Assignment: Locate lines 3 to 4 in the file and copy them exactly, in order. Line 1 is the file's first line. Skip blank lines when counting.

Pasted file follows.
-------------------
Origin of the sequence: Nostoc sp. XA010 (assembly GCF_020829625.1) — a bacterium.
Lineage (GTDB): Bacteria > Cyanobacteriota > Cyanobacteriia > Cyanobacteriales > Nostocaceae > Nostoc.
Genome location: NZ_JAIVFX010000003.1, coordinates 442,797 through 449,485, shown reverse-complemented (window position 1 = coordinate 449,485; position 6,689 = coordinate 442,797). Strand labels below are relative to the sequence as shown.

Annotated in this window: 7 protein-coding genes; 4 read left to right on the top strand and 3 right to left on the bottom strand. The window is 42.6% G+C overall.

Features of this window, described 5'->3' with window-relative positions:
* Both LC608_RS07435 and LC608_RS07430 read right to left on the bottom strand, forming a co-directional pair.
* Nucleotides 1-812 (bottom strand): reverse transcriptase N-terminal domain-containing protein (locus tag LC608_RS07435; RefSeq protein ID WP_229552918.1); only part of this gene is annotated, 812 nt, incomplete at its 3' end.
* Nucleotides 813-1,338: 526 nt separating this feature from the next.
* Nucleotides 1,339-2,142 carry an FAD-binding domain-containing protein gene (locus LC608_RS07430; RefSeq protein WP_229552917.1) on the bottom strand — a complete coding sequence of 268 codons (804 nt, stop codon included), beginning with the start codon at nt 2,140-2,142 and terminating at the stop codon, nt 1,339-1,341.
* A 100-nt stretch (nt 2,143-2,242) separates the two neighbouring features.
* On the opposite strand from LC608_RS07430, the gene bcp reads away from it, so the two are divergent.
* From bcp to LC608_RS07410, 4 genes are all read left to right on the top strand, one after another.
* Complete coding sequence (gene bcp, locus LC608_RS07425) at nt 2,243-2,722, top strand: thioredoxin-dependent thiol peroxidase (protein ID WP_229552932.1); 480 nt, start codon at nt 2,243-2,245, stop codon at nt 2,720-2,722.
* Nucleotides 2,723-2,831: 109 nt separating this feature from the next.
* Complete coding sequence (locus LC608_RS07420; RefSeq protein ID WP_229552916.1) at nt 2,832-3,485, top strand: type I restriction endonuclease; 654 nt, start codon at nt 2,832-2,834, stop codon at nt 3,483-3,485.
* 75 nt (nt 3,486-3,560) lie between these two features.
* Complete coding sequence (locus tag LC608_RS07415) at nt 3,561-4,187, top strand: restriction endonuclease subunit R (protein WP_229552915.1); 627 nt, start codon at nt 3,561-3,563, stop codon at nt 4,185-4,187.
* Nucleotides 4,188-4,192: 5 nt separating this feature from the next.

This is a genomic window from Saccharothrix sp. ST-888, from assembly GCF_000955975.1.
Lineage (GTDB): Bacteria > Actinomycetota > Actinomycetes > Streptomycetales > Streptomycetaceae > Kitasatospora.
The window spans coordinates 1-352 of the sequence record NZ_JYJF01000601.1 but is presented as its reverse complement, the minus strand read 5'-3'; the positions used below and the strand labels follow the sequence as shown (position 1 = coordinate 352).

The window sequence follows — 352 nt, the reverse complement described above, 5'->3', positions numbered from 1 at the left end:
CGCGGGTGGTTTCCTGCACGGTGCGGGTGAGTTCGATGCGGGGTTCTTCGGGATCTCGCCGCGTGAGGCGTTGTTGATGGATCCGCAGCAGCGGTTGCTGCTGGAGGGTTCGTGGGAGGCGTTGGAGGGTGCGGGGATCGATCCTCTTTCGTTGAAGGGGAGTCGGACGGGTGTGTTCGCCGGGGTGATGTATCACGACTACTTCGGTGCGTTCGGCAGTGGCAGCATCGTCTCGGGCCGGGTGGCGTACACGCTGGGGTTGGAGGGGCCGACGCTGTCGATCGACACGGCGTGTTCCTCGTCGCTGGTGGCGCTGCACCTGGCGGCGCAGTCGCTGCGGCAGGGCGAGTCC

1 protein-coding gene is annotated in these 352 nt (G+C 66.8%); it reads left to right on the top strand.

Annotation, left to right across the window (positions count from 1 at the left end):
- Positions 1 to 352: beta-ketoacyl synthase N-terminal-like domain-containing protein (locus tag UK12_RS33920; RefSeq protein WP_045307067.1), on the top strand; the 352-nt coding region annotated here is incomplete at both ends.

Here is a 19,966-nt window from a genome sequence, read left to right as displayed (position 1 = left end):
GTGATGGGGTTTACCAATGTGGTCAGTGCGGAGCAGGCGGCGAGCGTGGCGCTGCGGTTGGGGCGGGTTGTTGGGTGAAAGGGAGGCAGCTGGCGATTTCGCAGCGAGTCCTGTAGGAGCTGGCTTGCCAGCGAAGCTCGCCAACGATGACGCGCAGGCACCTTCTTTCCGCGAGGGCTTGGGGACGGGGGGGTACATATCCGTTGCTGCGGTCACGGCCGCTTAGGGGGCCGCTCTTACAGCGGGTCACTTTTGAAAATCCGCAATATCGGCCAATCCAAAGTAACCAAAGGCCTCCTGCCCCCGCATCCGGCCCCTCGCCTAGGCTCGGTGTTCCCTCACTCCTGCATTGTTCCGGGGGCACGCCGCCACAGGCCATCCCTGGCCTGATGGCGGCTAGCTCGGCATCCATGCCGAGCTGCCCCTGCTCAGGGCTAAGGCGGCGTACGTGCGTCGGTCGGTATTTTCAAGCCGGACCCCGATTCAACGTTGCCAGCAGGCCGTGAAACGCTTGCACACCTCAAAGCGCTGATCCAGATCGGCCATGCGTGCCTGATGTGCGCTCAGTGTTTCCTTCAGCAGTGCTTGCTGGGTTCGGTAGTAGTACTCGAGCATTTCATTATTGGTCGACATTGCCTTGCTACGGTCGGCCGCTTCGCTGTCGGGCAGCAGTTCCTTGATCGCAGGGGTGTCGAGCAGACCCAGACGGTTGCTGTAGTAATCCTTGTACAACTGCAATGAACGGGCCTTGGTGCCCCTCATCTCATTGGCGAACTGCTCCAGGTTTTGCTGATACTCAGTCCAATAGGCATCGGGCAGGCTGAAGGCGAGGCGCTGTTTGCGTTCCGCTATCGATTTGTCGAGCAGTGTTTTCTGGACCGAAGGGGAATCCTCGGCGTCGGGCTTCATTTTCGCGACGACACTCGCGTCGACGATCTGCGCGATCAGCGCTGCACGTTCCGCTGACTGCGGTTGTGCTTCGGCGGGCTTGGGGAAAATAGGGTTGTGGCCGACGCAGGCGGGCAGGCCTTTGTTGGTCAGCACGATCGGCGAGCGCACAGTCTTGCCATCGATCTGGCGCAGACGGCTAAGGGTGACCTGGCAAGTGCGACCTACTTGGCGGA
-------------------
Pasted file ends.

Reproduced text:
Genome location: NZ_JAIVFX010000003.1, coordinates 442,797 through 449,485, shown reverse-complemented (window position 1 = coordinate 449,485; position 6,689 = coordinate 442,797). Strand labels below are relative to the sequence as shown.

Annotated in this window: 7 protein-coding genes; 4 read left to right on the top strand and 3 right to left on the bottom strand. The window is 42.6% G+C overall.